Pop star Rhianna and climate activist Greta Thunberg have waded into a months-long protest by tens of thousands of farmers in India, against new laws that threaten the country’s food system.
Via Twitter posts by both women in support of the farmers, and India’s heavy-handed government response to them, the issue has been catapulted into the mainstream global consciousness.
- Dr Ramdas explains what is behind the government’s new laws, which farmers are protesting against?
- And how, rather than exports, India has been focussed to feeding itself
- Human rights advocate Vinay Sreenivasa explains what farmers want
- And how farmers are threatened under the laws they are protesting against.
Delhi police triggered criminal action that apparently includes Greta Thunberg, which, while considered laughable in its audacity by some outside the country, has chilled those on the ground, for its potential to warrant widespread arrests on spurious grounds. The protests have led to a shutdown of the internet across parts of the country, in a startling clampdown on freedoms. Over the last months, at least one protestor has been shot and hundreds have been arrested.
Under threat is a system that feeds almost 1.4 billion mouths and employs around two thirds of the country, as well as Indians’ right to dissent.
Human rights advocate Vinay Sreenivasa says the support of Rhianna and Greta Thunberg is welcome. “When this kind of violence is occurring it’s natural that other people on the planet will be concerned and raise these issues,” he says.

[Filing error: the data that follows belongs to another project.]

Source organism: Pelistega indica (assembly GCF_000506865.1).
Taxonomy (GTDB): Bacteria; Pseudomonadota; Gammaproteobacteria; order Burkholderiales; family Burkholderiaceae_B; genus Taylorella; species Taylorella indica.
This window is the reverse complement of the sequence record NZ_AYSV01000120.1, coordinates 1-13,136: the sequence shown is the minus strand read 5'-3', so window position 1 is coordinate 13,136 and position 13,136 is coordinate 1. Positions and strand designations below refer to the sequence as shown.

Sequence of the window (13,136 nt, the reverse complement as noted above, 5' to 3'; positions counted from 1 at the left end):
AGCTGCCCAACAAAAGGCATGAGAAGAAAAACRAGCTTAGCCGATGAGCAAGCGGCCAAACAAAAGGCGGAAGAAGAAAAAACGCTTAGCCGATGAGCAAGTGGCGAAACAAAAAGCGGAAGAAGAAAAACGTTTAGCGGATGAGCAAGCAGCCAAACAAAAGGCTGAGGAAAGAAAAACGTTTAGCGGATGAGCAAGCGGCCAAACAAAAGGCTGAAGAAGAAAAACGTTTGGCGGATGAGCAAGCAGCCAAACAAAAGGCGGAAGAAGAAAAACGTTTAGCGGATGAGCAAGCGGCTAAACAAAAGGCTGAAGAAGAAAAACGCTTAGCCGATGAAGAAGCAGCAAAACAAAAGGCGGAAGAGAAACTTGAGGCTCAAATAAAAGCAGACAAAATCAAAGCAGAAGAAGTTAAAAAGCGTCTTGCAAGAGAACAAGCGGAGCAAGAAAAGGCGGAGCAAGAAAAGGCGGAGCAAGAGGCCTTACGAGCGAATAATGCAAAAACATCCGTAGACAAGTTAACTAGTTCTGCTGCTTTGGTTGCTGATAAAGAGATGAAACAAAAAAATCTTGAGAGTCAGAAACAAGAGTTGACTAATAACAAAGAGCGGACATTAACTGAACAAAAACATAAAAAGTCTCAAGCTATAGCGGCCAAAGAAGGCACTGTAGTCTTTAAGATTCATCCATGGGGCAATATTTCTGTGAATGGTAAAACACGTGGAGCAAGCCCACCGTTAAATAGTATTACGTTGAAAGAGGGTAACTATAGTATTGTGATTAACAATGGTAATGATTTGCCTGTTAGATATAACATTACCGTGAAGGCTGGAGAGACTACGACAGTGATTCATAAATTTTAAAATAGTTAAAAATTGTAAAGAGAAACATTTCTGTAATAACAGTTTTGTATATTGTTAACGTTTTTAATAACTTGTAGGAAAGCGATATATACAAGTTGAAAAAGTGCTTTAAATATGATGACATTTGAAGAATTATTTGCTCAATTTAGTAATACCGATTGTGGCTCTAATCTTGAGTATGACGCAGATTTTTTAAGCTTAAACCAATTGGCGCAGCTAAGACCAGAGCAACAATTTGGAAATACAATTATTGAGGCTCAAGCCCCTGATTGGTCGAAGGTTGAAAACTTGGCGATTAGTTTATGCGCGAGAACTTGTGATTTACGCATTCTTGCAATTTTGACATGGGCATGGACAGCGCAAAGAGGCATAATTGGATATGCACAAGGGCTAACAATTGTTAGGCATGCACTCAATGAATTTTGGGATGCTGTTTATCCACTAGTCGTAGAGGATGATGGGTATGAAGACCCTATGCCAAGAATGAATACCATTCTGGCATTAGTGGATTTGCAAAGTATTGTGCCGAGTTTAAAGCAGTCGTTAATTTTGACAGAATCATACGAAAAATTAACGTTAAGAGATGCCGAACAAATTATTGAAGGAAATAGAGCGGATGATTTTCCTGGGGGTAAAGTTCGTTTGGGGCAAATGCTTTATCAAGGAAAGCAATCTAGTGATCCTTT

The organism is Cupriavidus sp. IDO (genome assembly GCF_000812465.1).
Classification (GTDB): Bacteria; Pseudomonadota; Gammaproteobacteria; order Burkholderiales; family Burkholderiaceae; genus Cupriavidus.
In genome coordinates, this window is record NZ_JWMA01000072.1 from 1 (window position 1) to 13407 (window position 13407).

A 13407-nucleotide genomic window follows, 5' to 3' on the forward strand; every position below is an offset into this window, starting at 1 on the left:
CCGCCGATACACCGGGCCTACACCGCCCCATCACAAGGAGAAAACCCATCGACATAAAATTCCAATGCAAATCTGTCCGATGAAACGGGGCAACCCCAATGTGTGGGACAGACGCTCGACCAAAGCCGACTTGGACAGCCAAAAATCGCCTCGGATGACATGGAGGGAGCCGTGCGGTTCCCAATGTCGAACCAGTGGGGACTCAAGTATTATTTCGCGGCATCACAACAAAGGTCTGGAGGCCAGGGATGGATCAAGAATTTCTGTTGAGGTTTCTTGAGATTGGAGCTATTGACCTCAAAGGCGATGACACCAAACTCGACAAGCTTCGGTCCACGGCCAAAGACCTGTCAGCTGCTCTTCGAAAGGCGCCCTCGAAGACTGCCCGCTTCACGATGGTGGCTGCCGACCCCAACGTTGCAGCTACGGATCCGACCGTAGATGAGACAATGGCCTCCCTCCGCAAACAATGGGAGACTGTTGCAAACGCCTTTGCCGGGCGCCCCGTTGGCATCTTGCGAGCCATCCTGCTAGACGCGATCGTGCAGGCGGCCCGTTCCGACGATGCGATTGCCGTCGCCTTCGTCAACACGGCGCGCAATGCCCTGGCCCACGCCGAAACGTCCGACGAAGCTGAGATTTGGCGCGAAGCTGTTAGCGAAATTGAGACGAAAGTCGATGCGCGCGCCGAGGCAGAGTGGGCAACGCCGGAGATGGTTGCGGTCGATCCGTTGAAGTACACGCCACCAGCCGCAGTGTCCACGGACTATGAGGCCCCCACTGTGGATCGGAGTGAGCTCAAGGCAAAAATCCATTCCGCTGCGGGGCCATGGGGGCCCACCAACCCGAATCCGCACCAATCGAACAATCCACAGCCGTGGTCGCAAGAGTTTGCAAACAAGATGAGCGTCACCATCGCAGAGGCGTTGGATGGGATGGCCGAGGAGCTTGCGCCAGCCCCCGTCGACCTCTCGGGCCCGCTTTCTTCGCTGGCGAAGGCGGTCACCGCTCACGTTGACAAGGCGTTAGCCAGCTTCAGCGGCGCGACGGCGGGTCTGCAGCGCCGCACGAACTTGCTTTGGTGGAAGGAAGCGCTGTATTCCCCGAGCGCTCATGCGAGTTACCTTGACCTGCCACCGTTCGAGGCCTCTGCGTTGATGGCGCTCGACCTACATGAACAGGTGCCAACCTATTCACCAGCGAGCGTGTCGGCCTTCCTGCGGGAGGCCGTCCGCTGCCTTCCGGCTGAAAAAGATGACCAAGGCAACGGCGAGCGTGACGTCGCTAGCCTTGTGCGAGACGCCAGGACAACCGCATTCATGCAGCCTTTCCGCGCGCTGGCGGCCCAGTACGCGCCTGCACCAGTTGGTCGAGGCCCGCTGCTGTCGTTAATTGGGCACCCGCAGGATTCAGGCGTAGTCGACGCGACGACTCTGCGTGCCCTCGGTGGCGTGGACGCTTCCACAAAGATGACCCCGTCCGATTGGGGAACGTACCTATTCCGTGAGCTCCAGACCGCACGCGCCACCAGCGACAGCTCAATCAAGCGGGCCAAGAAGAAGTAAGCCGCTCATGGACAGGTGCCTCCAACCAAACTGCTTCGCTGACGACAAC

“Should people have not commented when Tiananmen Square happened or on the recent storming of the Capitol in Washington?
“We’re a huge market. There are profits to be controlled if you can get rid of the small farmers. It’s hugely worrying”
“Indian farmers are glad that human beings elsewhere are talking about these things as human rights.”
The legislation being challenged threatens the right to food for most Indians; around 85 per cent of people are dependent on subsidised food deliveries.
The current food system is so all-encompassing that its appeal to the private market is clear. Veterinarian and food activist Dr Sagari Ramdas of the Food Sovereignty Alliance says, “We’re a huge market. There are profits to be controlled if you can get rid of the small farmers. It’s hugely worrying.”
She says those outside India need to know three things, “One, it’s been projected as though it’s a small group of farmers protesting. It’s not localised. It’s widespread. There’s a large number of farmers across the country who are angry.
“Two, we are democracy, we have a right to express our resistance. Every citizen has a right to engage with the policies which affect our future. This is part of keeping democracy alive.